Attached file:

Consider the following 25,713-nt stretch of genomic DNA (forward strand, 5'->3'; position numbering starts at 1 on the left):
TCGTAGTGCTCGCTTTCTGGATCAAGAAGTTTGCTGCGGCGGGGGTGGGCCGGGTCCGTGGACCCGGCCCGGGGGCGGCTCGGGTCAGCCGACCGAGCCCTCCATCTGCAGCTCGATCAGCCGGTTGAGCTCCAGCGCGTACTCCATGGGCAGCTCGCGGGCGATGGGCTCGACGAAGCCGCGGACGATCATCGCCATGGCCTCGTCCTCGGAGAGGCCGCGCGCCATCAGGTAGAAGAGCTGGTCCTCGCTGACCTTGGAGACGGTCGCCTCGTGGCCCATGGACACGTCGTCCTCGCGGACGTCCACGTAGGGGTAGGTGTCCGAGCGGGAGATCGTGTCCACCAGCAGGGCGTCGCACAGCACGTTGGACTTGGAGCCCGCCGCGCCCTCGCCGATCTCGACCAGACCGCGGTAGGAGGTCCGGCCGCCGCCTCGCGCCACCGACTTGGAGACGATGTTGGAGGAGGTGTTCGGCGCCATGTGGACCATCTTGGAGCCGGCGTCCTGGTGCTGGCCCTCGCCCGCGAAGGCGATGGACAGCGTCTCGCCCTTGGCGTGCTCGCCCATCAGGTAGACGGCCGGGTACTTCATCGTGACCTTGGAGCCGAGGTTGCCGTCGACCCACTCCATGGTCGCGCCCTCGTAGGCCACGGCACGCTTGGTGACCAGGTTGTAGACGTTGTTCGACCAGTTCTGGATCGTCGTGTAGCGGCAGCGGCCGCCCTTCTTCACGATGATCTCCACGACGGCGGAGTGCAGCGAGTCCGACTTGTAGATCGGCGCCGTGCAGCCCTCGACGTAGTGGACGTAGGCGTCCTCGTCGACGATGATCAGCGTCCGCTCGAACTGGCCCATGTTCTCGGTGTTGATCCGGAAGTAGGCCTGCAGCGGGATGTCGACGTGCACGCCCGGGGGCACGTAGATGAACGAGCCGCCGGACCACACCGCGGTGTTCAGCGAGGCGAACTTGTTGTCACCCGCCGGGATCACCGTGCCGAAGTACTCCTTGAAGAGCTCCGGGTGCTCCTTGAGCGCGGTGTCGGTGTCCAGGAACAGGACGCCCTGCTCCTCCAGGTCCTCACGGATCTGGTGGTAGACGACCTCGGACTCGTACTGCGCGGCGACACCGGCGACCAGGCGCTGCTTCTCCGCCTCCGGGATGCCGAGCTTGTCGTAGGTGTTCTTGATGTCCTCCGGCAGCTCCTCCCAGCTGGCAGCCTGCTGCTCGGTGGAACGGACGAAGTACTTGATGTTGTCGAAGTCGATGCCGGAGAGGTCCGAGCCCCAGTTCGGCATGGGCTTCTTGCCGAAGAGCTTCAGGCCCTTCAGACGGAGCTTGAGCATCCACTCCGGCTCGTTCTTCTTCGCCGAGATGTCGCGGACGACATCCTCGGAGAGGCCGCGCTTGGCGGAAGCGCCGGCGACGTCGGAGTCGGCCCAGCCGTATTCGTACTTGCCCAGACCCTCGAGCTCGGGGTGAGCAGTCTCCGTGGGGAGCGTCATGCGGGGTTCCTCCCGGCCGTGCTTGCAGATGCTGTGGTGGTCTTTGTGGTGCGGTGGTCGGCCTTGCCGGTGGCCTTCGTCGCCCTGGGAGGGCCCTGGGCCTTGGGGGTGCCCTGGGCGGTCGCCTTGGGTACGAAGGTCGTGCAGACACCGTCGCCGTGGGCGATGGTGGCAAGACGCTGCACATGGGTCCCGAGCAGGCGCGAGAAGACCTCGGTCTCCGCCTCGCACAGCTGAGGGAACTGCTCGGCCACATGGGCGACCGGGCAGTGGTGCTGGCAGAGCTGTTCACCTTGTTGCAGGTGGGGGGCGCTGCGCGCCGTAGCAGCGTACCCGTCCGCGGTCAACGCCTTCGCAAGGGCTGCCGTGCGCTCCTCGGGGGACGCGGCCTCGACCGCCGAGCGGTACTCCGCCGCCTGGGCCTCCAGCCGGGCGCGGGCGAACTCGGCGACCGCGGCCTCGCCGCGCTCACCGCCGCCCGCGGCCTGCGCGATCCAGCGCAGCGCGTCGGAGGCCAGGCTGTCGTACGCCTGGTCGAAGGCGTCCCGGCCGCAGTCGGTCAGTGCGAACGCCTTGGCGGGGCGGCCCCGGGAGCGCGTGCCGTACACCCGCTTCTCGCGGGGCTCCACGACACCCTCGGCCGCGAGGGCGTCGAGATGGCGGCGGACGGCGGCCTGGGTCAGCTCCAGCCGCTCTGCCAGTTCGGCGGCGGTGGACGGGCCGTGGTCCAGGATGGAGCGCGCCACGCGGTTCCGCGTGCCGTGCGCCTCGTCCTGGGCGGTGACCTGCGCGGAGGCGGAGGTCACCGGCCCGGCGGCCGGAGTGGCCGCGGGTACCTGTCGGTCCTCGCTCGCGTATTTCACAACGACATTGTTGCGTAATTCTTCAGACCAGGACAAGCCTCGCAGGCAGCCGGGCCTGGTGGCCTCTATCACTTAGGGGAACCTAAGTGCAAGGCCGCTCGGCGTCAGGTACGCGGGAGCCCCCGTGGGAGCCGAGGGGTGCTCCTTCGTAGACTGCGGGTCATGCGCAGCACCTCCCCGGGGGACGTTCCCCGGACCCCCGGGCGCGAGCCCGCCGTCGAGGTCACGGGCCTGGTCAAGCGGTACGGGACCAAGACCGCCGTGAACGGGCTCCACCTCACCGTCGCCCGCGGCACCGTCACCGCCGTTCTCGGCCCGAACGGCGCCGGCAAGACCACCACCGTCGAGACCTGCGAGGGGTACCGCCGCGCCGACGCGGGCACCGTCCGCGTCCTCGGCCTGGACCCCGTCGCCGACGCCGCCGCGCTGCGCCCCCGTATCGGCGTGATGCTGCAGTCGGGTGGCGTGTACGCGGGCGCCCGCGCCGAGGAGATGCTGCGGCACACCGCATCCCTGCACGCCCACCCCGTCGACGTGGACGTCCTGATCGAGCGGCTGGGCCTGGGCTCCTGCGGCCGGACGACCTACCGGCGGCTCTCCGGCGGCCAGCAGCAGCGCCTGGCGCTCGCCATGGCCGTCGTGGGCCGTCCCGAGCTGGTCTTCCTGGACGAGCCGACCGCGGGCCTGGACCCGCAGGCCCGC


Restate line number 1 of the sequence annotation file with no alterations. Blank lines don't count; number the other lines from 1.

Consider the following 25,713-nt stretch of genomic DNA (forward strand, 5'->3'; position numbering starts at 1 on the left):